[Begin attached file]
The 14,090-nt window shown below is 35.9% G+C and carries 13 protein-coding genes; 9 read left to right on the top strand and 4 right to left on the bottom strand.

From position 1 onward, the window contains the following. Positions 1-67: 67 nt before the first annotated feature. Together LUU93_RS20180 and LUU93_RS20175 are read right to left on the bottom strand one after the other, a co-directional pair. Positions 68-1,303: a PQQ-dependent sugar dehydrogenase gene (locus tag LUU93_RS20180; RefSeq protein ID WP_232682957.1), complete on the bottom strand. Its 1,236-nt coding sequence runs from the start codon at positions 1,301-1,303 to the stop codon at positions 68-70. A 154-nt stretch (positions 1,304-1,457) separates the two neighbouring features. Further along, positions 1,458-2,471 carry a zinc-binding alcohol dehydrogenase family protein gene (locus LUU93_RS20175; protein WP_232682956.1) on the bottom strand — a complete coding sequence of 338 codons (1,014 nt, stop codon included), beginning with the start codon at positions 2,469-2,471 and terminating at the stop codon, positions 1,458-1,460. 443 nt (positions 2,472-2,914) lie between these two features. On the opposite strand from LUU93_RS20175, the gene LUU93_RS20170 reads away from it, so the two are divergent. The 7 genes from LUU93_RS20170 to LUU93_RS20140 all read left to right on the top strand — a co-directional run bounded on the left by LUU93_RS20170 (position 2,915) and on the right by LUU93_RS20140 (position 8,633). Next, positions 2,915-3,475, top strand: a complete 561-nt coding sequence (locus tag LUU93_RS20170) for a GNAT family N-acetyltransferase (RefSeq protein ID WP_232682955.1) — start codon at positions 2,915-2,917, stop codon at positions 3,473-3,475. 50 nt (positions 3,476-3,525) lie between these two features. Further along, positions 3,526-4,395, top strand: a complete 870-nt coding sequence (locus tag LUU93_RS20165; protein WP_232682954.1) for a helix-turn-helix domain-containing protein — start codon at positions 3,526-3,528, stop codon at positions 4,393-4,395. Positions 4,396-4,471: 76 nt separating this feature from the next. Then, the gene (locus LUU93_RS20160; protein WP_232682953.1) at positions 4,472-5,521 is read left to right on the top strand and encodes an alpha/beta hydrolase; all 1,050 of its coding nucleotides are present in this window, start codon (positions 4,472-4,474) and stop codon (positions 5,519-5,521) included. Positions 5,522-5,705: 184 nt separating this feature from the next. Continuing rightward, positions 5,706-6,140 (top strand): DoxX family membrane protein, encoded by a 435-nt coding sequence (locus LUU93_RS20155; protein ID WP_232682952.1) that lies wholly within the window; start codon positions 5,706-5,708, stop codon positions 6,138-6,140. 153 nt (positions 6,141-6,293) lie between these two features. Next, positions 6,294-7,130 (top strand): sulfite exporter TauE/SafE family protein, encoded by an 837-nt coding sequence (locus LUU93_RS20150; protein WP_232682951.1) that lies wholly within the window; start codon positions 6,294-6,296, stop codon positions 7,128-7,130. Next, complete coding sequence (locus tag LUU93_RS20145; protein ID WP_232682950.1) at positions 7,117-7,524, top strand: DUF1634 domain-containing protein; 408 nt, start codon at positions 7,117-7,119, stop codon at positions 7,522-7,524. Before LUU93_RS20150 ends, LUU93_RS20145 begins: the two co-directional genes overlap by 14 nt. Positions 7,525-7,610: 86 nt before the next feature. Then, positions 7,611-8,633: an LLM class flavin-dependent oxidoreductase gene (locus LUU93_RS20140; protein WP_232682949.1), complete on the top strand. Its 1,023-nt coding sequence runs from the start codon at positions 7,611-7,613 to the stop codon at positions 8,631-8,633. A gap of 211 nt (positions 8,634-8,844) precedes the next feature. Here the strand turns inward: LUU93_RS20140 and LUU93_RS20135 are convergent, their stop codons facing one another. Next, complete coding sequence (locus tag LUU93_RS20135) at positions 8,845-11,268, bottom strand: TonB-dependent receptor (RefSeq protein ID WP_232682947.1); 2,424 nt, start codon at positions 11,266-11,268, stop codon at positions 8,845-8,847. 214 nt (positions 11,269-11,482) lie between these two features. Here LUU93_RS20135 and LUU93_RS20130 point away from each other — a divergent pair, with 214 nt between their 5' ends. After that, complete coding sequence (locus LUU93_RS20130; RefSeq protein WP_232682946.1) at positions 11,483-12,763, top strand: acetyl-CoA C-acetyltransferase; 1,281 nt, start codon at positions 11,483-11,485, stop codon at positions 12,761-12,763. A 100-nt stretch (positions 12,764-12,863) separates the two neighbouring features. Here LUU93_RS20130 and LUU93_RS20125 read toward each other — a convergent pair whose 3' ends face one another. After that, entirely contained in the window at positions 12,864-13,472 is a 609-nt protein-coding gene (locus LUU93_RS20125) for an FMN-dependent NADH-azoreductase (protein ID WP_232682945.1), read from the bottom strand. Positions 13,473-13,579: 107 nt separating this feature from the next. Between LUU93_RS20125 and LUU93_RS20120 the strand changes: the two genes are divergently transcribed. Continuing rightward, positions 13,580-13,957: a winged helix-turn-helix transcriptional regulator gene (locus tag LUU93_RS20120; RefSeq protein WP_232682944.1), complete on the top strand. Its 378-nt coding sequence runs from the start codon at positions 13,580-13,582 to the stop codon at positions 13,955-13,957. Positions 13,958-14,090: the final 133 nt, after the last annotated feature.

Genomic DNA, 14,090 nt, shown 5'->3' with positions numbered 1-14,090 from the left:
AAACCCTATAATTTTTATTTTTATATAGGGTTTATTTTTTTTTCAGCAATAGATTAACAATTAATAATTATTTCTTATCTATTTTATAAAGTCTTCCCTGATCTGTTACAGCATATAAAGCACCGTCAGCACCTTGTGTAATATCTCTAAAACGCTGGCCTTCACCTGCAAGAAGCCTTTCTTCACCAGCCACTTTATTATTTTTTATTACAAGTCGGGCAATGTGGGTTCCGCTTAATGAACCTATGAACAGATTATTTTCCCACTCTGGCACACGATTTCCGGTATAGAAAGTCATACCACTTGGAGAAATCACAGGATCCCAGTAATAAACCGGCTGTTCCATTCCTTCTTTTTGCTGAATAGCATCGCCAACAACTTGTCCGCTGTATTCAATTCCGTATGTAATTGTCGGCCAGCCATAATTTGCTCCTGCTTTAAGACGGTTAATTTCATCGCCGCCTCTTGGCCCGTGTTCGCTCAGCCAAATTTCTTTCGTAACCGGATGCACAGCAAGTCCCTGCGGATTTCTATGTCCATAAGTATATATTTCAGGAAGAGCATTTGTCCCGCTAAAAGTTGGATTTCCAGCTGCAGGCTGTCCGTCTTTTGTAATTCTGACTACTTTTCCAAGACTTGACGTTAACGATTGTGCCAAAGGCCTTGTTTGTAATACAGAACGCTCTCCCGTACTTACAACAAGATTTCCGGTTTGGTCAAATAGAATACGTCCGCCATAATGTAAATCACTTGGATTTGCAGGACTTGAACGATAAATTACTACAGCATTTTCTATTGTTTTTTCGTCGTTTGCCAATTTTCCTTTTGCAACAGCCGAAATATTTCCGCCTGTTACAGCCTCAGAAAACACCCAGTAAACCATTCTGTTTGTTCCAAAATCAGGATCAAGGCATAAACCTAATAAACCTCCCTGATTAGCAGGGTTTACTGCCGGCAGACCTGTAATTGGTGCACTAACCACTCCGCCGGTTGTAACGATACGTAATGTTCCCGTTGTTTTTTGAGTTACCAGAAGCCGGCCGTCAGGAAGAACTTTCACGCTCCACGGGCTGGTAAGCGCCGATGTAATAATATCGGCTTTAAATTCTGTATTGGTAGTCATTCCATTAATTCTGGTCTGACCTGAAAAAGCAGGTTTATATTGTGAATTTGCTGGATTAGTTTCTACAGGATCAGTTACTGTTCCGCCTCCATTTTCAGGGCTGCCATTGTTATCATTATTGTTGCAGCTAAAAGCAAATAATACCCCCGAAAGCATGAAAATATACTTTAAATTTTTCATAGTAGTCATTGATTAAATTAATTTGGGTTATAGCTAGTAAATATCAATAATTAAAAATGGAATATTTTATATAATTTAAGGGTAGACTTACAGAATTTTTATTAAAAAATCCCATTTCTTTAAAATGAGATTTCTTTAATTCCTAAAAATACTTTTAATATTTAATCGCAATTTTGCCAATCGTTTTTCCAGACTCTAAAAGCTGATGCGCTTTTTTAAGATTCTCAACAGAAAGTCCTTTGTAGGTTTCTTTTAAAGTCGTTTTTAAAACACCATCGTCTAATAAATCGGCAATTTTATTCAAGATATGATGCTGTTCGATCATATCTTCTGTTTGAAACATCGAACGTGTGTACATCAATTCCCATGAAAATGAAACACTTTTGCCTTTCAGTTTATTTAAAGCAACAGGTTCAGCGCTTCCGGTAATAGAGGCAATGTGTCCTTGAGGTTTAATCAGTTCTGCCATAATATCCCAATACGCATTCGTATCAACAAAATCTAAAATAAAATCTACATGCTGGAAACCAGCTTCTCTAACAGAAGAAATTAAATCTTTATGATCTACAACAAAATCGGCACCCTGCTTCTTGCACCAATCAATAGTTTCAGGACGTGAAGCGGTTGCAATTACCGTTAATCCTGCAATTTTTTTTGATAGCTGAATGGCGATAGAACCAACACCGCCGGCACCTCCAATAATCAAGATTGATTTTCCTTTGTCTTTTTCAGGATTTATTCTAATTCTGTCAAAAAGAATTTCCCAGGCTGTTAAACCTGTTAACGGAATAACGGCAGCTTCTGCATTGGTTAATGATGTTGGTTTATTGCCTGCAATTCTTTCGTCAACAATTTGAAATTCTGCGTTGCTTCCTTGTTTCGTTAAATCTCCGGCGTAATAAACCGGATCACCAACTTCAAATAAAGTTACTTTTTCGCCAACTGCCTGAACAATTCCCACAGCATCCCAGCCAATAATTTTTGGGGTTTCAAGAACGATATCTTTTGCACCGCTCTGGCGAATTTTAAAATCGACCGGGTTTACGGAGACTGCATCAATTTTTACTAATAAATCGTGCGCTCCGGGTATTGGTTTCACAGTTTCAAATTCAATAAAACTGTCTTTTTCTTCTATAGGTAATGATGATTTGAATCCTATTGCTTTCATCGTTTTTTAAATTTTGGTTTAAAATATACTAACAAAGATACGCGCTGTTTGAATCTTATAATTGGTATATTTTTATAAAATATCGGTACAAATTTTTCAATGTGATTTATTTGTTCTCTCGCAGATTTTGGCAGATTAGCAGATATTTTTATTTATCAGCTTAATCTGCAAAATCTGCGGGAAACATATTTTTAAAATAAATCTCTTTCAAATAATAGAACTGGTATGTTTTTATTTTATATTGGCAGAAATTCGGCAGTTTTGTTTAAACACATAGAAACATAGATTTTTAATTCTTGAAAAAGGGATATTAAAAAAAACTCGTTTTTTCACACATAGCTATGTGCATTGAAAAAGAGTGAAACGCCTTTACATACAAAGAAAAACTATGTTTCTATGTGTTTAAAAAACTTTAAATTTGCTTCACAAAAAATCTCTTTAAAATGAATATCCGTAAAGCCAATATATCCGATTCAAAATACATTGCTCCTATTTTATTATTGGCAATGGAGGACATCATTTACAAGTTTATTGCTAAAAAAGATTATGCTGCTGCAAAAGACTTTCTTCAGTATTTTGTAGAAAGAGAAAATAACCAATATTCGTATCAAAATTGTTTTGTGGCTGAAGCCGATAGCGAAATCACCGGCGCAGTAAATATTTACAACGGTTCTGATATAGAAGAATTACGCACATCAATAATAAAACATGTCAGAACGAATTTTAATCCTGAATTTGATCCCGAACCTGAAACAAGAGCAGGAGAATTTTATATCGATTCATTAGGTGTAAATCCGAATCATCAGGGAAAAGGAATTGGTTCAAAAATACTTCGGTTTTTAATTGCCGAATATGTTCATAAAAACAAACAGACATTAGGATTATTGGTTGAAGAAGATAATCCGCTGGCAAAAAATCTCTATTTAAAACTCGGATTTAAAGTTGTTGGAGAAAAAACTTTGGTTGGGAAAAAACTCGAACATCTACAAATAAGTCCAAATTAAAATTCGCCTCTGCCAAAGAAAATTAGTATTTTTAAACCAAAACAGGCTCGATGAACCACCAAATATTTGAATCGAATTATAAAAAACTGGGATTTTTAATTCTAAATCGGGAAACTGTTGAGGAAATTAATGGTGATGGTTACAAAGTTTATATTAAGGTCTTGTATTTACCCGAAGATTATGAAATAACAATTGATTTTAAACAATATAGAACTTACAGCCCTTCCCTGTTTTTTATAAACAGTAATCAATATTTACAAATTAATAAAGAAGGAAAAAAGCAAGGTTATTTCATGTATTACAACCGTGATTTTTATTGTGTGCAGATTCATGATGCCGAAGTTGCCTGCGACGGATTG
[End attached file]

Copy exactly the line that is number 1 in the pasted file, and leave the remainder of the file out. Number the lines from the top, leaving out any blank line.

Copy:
The 14,090-nt window shown below is 35.9% G+C and carries 13 protein-coding genes; 9 read left to right on the top strand and 4 right to left on the bottom strand.